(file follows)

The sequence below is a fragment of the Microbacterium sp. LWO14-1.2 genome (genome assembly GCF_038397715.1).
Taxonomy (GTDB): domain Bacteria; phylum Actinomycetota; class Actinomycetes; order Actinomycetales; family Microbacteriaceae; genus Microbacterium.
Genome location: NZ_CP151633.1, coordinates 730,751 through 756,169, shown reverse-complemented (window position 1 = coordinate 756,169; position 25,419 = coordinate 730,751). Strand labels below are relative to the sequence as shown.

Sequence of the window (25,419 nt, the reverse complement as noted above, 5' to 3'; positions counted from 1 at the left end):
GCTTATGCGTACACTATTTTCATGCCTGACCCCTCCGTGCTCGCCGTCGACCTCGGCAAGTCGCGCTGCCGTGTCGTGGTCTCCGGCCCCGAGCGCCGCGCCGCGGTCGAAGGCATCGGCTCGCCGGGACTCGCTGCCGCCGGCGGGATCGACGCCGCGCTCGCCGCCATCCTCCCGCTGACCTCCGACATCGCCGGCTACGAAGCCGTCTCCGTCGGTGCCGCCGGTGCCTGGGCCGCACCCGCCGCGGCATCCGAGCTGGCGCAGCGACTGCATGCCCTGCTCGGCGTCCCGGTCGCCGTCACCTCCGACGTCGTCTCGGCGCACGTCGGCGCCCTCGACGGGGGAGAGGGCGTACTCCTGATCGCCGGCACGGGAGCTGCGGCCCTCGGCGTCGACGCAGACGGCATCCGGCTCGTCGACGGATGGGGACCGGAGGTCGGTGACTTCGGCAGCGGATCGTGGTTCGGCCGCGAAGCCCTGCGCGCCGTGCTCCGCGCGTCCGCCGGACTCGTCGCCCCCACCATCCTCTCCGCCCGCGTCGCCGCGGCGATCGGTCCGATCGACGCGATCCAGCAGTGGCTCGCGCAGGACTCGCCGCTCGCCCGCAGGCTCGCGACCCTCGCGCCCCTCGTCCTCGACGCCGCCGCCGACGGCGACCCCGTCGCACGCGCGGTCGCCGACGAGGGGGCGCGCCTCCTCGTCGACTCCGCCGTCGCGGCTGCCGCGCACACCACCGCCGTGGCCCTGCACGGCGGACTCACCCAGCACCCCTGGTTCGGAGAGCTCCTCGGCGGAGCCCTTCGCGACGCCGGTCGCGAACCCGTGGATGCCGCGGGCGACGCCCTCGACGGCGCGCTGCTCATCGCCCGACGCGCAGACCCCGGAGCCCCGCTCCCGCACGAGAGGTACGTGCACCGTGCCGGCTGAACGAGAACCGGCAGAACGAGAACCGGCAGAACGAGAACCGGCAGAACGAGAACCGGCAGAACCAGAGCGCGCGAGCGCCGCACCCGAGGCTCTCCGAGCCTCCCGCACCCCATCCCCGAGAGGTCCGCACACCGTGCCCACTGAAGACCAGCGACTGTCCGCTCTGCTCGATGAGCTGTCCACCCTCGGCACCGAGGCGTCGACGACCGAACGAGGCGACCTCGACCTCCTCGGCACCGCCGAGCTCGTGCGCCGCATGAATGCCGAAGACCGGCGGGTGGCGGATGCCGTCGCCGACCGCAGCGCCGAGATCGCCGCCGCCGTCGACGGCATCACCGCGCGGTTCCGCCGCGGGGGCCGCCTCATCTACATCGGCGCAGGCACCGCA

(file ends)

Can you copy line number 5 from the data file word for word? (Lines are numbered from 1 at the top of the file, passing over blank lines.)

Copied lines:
GCTTATGCGTACACTATTTTCATGCCTGACCCCTCCGTGCTCGCCGTCGACCTCGGCAAGTCGCGCTGCCGTGTCGTGGTCTCCGGCCCCGAGCGCCGCGCCGCGGTCGAAGGCATCGGCTCGCCGGGACTCGCTGCCGCCGGCGGGATCGACGCCGCGCTCGCCGCCATCCTCCCGCTGACCTCCGACATCGCCGGCTACGAAGCCGTCTCCGTCGGTGCCGCCGGTGCCTGGGCCGCACCCGCCGCGGCATCCGAGCTGGCGCAGCGACTGCATGCCCTGCTCGGCGTCCCGGTCGCCGTCACCTCCGACGTCGTCTCGGCGCACGTCGGCGCCCTCGACGGGGGAGAGGGCGTACTCCTGATCGCCGGCACGGGAGCTGCGGCCCTCGGCGTCGACGCAGACGGCATCCGGCTCGTCGACGGATGGGGACCGGAGGTCGGTGACTTCGGCAGCGGATCGTGGTTCGGCCGCGAAGCCCTGCGCGCCGTGCTCCGCGCGTCCGCCGGACTCGTCGCCCCCACCATCCTCTCCGCCCGCGTCGCCGCGGCGATCGGTCCGATCGACGCGATCCAGCAGTGGCTCGCGCAGGACTCGCCGCTCGCCCGCAGGCTCGCGACCCTCGCGCCCCTCGTCCTCGACGCCGCCGCCGACGGCGACCCCGTCGCACGCGCGGTCGCCGACGAGGGGGCGCGCCTCCTCGTCGACTCCGCCGTCGCGGCTGCCGCGCACACCACCGCCGTGGCCCTGCACGGCGGACTCACCCAGCACCCCTGGTTCGGAGAGCTCCTCGGCGGAGCCCTTCGCGACGCCGGTCGCGAACCCGTGGATGCCGCGGGCGACGCCCTCGACGGCGCGCTGCTCATCGCCCGACGCGCAGACCCCGGAGCCCCGCTCCCGCACGAGAGGTACGTGCACCGTGCCGGCTGAACGAGAACCGGCAGAACGAGAACCGGCAGAACGAGAACCGGCAGAACGAGAACCGGCAGAACCAGAGCGCGCGAGCGCCGCACCCGAGGCTCTCCGAGCCTCCCGCACCCCATCCCCGAGAGGTCCGCACACCGTGCCCACTGAAGACCAGCGACTGTCCGCTCTGCTCGATGAGCTGTCCACCCTCGGCACCGAGGCGTCGACGACCGAACGAGGCGACCTCGACCTCCTCGGCACCGCCGAGCTCGTGCGCCGCATGAATGCCGAAGACCGGCGGGTGGCGGATGCCGTCGCCGACCGCAGCGCCGAGATCGCCGCCGCCGTCGACGGCATCACCGCGCGGTTCCGCCGCGGGGGCCGCCTCATCTACATCGGCGCAGGCACCGCA